The Brain Breaks for Sexual Puns
Why the brain takes it slow when
By Annie Murphy Paul published November 1, 1997 - last reviewed on June 9, 2016
When it comes to processing sexual information, the brain likes to take it slow, says James Geer, Ph.D. The Louisiana State University psychologist found that double entendres--words or phrases with more than one meaning--took longer to respond to when they had an erotic component.
Geer had subjects read a series of sentences, each including a word that could be sexual or not, depending on context. They were then shown a string of letters and asked whether it was nonsense or an actual word. When the initial sentence or word was sexual, men took longer to complete the task than when what they'd read was neutral--and women were slower still, Geer reports in the Archives of Sexual Behavior. It seems that in language, as in life, sex makes things complicated. "You only have so many mental resources to apply to any task," he says. "If the task generates an emotion, this uses up some of those resources, and work on the task is slowed down." Sexual inhibitions also contribute to the delay: The more "socially unacceptable" subjects considered a word, the longer they took to react.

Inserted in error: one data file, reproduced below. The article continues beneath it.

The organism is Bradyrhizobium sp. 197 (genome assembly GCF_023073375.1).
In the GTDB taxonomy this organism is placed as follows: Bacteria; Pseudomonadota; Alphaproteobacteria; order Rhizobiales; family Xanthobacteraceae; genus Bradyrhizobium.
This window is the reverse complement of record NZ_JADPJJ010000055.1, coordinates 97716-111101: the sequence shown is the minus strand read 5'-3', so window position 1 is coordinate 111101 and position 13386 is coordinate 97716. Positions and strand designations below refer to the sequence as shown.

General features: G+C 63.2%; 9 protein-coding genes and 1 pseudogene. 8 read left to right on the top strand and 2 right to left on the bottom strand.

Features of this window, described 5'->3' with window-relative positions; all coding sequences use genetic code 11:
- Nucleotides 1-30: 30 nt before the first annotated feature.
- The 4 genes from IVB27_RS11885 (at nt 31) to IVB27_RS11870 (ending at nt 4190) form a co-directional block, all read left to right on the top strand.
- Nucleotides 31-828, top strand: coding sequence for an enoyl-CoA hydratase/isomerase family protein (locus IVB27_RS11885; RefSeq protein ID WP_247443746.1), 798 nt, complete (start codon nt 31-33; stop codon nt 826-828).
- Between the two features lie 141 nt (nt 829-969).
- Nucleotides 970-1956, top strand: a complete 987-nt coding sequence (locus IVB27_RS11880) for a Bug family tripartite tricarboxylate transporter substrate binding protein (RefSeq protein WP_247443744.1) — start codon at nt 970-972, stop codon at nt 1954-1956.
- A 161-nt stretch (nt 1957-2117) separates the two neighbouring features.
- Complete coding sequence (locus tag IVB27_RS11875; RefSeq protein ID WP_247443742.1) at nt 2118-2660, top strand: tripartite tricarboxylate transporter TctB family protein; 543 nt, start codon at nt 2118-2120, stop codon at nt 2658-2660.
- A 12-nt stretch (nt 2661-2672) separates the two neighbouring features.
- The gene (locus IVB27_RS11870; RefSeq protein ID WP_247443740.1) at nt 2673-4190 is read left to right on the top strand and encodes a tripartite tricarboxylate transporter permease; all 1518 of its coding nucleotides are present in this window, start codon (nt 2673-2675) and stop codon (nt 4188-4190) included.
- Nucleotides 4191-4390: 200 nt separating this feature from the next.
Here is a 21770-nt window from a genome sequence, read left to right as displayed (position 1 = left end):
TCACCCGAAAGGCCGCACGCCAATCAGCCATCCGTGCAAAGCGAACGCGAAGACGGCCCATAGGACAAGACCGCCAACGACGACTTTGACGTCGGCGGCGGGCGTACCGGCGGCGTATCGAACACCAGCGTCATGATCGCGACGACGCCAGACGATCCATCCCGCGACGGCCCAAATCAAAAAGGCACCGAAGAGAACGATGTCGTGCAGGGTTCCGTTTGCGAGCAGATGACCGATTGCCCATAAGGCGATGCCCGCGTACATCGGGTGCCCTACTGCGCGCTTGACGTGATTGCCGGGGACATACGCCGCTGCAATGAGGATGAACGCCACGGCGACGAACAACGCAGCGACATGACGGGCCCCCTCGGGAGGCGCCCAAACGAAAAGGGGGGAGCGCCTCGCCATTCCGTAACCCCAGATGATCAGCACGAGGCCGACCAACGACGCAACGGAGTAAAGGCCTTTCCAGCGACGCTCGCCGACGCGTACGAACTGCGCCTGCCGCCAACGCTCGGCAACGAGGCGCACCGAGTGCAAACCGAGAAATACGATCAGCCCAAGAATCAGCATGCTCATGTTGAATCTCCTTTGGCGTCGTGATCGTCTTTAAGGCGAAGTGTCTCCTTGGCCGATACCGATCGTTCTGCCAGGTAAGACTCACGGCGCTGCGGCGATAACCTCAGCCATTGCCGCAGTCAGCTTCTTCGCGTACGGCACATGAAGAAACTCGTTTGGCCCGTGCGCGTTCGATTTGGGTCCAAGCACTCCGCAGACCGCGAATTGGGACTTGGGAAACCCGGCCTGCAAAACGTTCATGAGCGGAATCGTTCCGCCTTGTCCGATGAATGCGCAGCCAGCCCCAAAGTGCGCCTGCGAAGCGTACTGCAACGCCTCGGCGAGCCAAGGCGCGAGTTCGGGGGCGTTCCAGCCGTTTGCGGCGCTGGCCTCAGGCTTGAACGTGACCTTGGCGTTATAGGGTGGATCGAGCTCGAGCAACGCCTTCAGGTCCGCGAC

In responding to risque language, says Geer, we may fear making an inappropriate reply that will embarrass us. This danger is especially apparent to women, who are socialized to be cautious in sexual matters. So, Geer says, we put mental processing "on hold" for a moment, while we think of just the right thing to say.